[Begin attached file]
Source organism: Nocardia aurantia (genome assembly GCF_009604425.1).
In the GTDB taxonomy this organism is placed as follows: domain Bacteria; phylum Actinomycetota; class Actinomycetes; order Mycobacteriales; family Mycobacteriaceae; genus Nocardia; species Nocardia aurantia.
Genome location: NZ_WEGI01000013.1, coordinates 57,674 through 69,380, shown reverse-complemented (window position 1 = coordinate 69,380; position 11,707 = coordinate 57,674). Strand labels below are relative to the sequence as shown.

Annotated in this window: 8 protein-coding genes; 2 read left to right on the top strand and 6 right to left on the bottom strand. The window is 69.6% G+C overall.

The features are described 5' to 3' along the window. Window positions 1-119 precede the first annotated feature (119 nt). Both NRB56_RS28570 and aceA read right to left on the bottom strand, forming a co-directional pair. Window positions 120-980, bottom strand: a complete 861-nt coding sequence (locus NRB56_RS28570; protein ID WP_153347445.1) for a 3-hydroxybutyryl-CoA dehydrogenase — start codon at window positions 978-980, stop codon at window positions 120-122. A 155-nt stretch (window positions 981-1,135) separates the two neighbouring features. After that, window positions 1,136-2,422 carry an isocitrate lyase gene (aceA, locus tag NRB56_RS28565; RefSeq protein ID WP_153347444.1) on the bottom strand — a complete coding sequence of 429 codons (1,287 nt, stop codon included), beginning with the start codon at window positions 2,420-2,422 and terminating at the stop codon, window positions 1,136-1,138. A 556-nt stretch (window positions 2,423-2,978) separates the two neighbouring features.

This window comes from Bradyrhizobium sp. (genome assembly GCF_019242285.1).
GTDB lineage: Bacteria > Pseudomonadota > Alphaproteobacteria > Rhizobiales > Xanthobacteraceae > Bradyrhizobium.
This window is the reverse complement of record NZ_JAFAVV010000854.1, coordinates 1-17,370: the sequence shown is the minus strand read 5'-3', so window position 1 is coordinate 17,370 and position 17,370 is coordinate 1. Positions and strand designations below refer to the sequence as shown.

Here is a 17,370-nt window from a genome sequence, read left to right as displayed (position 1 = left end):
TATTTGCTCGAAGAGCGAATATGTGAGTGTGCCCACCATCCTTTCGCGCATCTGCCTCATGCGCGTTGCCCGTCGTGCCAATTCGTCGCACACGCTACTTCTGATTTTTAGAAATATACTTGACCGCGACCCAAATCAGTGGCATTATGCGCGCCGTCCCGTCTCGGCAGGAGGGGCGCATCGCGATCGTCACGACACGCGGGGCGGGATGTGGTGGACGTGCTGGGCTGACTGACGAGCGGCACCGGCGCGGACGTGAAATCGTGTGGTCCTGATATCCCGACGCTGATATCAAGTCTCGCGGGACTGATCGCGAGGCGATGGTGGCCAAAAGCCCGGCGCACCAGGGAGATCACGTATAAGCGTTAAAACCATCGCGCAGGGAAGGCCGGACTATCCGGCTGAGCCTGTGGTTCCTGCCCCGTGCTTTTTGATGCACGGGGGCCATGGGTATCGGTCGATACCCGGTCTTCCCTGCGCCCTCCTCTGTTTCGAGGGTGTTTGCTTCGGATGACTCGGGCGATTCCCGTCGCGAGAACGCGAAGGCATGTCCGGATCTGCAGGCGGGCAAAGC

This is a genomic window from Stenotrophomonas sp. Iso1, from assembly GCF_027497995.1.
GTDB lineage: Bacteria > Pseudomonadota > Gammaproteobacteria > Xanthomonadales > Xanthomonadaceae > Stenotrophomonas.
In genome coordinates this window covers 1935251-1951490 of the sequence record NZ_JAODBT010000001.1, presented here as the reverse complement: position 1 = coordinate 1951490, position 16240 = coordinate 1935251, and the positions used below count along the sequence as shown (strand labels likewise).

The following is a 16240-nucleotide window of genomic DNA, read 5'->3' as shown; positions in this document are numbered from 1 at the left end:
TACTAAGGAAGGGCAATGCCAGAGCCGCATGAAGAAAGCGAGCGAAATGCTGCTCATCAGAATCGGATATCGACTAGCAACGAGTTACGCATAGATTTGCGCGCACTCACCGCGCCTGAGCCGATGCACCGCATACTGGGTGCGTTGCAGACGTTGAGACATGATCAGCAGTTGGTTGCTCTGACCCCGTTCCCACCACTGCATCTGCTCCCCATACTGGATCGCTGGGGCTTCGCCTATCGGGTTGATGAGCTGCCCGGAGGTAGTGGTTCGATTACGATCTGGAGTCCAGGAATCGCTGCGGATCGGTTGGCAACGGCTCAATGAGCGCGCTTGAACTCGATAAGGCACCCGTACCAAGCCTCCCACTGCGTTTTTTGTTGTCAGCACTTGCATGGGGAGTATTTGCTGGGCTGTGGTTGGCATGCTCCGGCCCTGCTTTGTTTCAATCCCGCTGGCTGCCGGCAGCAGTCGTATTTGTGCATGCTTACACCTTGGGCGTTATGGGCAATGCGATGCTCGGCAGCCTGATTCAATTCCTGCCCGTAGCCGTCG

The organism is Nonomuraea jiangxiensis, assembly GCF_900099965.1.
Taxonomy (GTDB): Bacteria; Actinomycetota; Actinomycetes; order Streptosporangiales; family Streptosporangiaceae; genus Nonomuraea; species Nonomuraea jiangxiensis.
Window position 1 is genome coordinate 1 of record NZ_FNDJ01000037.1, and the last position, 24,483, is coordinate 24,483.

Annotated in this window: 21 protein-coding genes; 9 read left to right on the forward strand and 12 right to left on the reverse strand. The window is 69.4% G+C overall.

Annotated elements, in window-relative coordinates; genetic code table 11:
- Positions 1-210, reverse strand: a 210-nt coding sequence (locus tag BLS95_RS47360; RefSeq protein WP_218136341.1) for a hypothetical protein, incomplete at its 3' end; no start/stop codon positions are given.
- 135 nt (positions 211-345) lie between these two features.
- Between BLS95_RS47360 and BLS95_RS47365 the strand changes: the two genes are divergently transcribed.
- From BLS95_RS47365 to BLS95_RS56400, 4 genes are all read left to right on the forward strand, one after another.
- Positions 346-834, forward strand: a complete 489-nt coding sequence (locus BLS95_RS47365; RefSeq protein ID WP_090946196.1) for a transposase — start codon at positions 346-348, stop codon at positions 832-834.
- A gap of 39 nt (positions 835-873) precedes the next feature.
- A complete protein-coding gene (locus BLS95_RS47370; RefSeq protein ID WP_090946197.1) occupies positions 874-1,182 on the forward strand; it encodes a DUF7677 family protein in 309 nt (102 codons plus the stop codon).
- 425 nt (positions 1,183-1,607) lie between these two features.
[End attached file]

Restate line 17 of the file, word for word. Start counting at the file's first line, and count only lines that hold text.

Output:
Taxonomy (GTDB): Bacteria; Actinomycetota; Actinomycetes; order Streptosporangiales; family Streptosporangiaceae; genus Nonomuraea; species Nonomuraea jiangxiensis.